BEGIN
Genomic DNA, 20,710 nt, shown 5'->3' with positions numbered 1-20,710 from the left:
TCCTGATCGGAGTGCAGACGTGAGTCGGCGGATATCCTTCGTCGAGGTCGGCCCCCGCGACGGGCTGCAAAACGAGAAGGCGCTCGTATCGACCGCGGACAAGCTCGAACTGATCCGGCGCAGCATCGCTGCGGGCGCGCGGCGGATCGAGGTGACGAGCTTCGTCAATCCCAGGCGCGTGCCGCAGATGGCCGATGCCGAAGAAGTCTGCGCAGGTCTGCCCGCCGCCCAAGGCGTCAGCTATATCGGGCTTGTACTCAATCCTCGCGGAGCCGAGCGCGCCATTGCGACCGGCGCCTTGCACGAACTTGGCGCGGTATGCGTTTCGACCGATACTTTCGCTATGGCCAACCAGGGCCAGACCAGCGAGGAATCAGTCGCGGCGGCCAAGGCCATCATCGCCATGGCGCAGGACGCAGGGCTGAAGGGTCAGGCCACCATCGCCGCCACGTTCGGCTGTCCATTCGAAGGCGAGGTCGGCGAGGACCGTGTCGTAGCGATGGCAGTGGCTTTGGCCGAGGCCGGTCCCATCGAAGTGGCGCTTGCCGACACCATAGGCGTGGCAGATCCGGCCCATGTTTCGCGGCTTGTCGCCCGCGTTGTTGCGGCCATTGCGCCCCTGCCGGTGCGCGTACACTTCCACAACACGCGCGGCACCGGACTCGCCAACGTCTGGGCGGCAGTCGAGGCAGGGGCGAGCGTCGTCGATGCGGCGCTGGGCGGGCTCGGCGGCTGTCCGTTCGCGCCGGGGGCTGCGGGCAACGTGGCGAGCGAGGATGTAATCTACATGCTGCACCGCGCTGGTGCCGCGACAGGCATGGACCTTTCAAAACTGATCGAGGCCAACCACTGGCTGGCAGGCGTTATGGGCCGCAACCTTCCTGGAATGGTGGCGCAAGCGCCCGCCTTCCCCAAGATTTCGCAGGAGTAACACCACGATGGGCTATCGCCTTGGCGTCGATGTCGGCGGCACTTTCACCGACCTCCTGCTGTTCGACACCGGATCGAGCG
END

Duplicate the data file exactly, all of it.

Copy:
Genomic DNA, 20,710 nt, shown 5'->3' with positions numbered 1-20,710 from the left:
TCCTGATCGGAGTGCAGACGTGAGTCGGCGGATATCCTTCGTCGAGGTCGGCCCCCGCGACGGGCTGCAAAACGAGAAGGCGCTCGTATCGACCGCGGACAAGCTCGAACTGATCCGGCGCAGCATCGCTGCGGGCGCGCGGCGGATCGAGGTGACGAGCTTCGTCAATCCCAGGCGCGTGCCGCAGATGGCCGATGCCGAAGAAGTCTGCGCAGGTCTGCCCGCCGCCCAAGGCGTCAGCTATATCGGGCTTGTACTCAATCCTCGCGGAGCCGAGCGCGCCATTGCGACCGGCGCCTTGCACGAACTTGGCGCGGTATGCGTTTCGACCGATACTTTCGCTATGGCCAACCAGGGCCAGACCAGCGAGGAATCAGTCGCGGCGGCCAAGGCCATCATCGCCATGGCGCAGGACGCAGGGCTGAAGGGTCAGGCCACCATCGCCGCCACGTTCGGCTGTCCATTCGAAGGCGAGGTCGGCGAGGACCGTGTCGTAGCGATGGCAGTGGCTTTGGCCGAGGCCGGTCCCATCGAAGTGGCGCTTGCCGACACCATAGGCGTGGCAGATCCGGCCCATGTTTCGCGGCTTGTCGCCCGCGTTGTTGCGGCCATTGCGCCCCTGCCGGTGCGCGTACACTTCCACAACACGCGCGGCACCGGACTCGCCAACGTCTGGGCGGCAGTCGAGGCAGGGGCGAGCGTCGTCGATGCGGCGCTGGGCGGGCTCGGCGGCTGTCCGTTCGCGCCGGGGGCTGCGGGCAACGTGGCGAGCGAGGATGTAATCTACATGCTGCACCGCGCTGGTGCCGCGACAGGCATGGACCTTTCAAAACTGATCGAGGCCAACCACTGGCTGGCAGGCGTTATGGGCCGCAACCTTCCTGGAATGGTGGCGCAAGCGCCCGCCTTCCCCAAGATTTCGCAGGAGTAACACCACGATGGGCTATCGCCTTGGCGTCGATGTCGGCGGCACTTTCACCGACCTCCTGCTGTTCGACACCGGATCGAGCG